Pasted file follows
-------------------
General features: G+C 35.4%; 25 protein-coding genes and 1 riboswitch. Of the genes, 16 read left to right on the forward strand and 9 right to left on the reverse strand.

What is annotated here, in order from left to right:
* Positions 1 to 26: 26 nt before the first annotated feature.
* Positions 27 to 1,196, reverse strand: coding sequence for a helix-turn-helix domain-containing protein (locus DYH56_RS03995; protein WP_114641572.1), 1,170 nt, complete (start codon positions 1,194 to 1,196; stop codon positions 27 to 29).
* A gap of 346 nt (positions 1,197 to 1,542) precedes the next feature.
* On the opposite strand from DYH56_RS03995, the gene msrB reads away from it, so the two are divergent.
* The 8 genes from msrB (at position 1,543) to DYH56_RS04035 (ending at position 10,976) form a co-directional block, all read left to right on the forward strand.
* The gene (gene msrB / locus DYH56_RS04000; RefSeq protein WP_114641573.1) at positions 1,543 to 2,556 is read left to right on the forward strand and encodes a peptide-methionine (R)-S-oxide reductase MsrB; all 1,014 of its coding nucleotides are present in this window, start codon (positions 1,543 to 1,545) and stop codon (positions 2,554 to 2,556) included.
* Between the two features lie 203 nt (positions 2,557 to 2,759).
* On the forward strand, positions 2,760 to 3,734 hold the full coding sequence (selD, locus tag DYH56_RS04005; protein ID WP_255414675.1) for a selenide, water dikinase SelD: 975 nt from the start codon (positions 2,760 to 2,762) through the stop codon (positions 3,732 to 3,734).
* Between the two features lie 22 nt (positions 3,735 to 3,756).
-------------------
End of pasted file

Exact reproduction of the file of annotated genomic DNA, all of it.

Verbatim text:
General features: G+C 35.4%; 25 protein-coding genes and 1 riboswitch. Of the genes, 16 read left to right on the forward strand and 9 right to left on the reverse strand.

What is annotated here, in order from left to right:
* Positions 1 to 26: 26 nt before the first annotated feature.
* Positions 27 to 1,196, reverse strand: coding sequence for a helix-turn-helix domain-containing protein (locus DYH56_RS03995; protein WP_114641572.1), 1,170 nt, complete (start codon positions 1,194 to 1,196; stop codon positions 27 to 29).
* A gap of 346 nt (positions 1,197 to 1,542) precedes the next feature.
* On the opposite strand from DYH56_RS03995, the gene msrB reads away from it, so the two are divergent.
* The 8 genes from msrB (at position 1,543) to DYH56_RS04035 (ending at position 10,976) form a co-directional block, all read left to right on the forward strand.
* The gene (gene msrB / locus DYH56_RS04000; RefSeq protein WP_114641573.1) at positions 1,543 to 2,556 is read left to right on the forward strand and encodes a peptide-methionine (R)-S-oxide reductase MsrB; all 1,014 of its coding nucleotides are present in this window, start codon (positions 1,543 to 1,545) and stop codon (positions 2,554 to 2,556) included.
* Between the two features lie 203 nt (positions 2,557 to 2,759).
* On the forward strand, positions 2,760 to 3,734 hold the full coding sequence (selD, locus tag DYH56_RS04005; protein ID WP_255414675.1) for a selenide, water dikinase SelD: 975 nt from the start codon (positions 2,760 to 2,762) through the stop codon (positions 3,732 to 3,734).
* Between the two features lie 22 nt (positions 3,735 to 3,756).